A couple of surveys show that the majority of Hong Kong people believe the 1,200-strong Election Committee, which formally chooses the city’s Chief Executive, is not representative of the population. The shock here is that a significant minority (28-40%) seem to imagine that the rubber-stamp body does somehow reflect the community.
Civil Servant-turned-National People’s Congress deputy Fanny Law is among them. (Actually, as someone with sufficient intelligence to get into the administrative stream of the civil service, she probably isn’t. But as a true pro-Beijing convert she has to claim to be.) The current EC is representative, she reads from the official script, because it involves ‘balanced participation’.
We haven’t heard this phrase for a while, but perhaps it is about to make a come-back. It was popular at one stage among defenders of the functional constituencies who argued that a system that represents only citizens as individuals, rather than group interests like business as well, is imbalanced. By which they mean exploitative and privileged minorities are outnumbered.
There is plenty here for pro-democrats to get their teeth into: Fanny is in effect supporting a system designed to allow property tycoons and their cartels to rip off the broader community. But no, the pan-dems have to blather on about abstract, academic tedium that numbs the minds of the rest of the population. Benny Tai of Occupy Central fame counters by complaining that the electorate that chooses the Election Committee comprises only 200,000 voters.
That’s 10,000 times what you need. Grab 20 passengers from the top deck of a tram and a couple of taxis and you’ve got a pretty fair sample of Hong Kong. The number is irrelevant; the issue is how you select them. Lots of us are qualified to vote in an Election Committee subsector (register now!), but there is no point in actually doing so: the process is minutely rigged. For every participant who is a normal tram/taxi passenger, there will be one fishermen’s association boss whose members are dependent on state handouts, one religiously devout adherent of the Communist faith from birth, one grasping businessman who colludes with his rivals and has Mainland investments, and one shoe-shiner on the make with a name like Bunny – or Fanny, come to think of it. You could have 7 million people vote this way via ‘various sectors’ and still come up with a body that rubber-stamps Beijing’s decision.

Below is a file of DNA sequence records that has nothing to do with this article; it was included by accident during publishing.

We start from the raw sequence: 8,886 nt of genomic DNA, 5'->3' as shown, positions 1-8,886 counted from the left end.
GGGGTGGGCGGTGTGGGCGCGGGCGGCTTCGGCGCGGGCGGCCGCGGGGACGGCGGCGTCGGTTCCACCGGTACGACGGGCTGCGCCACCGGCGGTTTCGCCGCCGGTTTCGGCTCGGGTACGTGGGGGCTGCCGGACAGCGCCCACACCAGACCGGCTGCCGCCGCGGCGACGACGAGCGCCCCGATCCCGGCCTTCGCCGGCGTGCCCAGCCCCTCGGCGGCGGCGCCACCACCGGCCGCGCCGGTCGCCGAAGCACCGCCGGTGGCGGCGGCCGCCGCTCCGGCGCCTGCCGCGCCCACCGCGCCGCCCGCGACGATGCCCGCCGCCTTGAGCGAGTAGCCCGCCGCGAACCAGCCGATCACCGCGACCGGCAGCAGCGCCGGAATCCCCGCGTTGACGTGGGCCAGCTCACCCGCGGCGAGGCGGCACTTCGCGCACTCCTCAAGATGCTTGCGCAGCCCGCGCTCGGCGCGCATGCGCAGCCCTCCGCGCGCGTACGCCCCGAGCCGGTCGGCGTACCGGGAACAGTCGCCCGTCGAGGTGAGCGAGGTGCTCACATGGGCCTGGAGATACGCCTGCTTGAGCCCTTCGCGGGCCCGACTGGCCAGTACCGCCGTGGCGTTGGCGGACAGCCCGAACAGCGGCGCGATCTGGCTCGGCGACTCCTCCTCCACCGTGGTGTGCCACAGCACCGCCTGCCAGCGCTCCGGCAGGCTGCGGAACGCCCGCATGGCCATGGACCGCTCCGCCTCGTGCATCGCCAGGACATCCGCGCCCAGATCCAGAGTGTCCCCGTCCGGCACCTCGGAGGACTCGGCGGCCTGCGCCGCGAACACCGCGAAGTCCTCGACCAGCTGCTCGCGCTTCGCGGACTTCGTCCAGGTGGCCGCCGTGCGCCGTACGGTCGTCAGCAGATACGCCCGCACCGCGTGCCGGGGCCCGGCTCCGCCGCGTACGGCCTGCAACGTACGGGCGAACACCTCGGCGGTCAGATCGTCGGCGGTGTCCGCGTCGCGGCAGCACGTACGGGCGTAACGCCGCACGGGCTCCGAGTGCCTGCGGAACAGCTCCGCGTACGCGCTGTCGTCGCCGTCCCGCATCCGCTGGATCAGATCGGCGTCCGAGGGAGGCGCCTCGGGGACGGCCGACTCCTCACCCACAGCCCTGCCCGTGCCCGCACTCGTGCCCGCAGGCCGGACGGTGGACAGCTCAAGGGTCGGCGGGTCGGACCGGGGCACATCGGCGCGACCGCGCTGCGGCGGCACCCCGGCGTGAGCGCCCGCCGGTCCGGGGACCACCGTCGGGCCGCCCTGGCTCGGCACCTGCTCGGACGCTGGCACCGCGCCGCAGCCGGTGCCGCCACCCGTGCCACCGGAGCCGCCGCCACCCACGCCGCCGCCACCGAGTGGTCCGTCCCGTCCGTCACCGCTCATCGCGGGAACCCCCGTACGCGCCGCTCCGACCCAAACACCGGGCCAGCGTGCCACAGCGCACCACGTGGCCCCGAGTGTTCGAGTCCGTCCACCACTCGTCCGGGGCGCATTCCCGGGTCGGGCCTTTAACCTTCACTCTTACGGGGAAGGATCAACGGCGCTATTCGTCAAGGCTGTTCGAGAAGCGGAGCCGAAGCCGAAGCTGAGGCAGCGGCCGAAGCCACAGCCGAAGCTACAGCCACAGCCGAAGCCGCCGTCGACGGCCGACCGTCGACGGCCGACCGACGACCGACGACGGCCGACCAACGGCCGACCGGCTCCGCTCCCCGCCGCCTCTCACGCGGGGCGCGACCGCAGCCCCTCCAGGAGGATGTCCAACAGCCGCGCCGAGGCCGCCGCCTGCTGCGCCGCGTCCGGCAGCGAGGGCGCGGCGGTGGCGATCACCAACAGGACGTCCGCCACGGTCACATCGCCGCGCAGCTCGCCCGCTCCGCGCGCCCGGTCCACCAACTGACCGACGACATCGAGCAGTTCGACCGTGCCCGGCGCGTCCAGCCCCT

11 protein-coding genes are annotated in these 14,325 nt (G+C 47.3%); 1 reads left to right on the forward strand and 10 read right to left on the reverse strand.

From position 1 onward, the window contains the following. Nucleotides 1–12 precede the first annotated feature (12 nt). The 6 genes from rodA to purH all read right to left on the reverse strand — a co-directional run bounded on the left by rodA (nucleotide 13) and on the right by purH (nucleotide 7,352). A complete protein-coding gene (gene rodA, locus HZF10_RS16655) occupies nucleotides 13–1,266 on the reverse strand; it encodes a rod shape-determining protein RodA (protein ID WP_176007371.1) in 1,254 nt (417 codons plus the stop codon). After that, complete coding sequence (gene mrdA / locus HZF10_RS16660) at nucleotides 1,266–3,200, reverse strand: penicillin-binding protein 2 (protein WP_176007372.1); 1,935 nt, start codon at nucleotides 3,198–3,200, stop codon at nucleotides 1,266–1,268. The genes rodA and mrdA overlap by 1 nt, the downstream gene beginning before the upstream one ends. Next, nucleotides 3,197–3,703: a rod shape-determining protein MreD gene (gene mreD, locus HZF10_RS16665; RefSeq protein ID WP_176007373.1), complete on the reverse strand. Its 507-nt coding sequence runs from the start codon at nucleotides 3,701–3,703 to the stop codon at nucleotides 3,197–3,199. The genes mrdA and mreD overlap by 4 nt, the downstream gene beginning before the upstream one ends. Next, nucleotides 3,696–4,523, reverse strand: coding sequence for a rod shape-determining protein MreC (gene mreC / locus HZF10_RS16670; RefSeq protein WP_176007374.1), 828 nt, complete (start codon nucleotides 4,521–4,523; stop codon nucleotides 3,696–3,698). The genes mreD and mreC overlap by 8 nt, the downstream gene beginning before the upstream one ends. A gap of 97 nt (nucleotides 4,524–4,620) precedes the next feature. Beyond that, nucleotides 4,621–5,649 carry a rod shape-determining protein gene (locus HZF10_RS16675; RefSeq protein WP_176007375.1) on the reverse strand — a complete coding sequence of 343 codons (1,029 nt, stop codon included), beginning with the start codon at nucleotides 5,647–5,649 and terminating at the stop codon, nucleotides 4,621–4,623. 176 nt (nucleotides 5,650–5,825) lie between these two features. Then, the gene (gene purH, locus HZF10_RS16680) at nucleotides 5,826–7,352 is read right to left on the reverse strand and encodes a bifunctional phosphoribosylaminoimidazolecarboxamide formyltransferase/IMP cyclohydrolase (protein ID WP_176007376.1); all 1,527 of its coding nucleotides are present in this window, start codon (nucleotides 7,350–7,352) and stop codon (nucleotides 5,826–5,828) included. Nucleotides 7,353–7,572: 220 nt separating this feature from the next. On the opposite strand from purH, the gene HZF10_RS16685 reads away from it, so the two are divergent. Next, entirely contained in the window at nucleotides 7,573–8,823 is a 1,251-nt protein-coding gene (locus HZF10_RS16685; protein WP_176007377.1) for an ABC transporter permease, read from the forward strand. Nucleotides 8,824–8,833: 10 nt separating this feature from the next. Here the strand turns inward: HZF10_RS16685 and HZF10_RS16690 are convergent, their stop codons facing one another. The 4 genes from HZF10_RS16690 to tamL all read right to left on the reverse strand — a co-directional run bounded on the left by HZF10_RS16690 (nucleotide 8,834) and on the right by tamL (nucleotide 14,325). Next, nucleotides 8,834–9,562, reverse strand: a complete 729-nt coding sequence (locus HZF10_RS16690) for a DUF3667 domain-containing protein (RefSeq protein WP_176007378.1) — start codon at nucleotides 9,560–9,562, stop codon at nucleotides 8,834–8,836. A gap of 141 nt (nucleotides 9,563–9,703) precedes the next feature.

Accepting that the Chief Executive candidates in 2017 must, under the Basic Law, be nominated by a ‘broadly representative’ committee, the pro-democrats propose a one-man-one-vote method to select that body. By this, they mean something without the sectors, corporate votes and other gerrymandering. Under such a purely and direct democratic system, the first round of voting – for the nomination committee – would be superfluous. The pro-Beijing camp will indeed be able to portray it as illogical, before going on to recite the mantra: even the US has its Electoral College that allows the guy with the fewer popular votes to become President, and the UK has a parliamentary system that lets a party with a minority of popular votes to form the government, blah, blah, blah.
The reality is surely that the Basic Law – or the Chinese Communist Party, to be exact – requires some sort of filtering system. What it does not necessarily require is a filtering system that results in a Chief Executive who primarily serves property tycoons. Demand a nomination committee that screens out such people, who are no less injurious to Hong Kong as any CIA/KMT stooge, and you will get every tram/taxi/MTR/ferry passenger jumping up and down in agreement with you. Sadly, the pro-dem establishment are themselves no more ‘broadly representative’ of the community than Fanny and her buddies.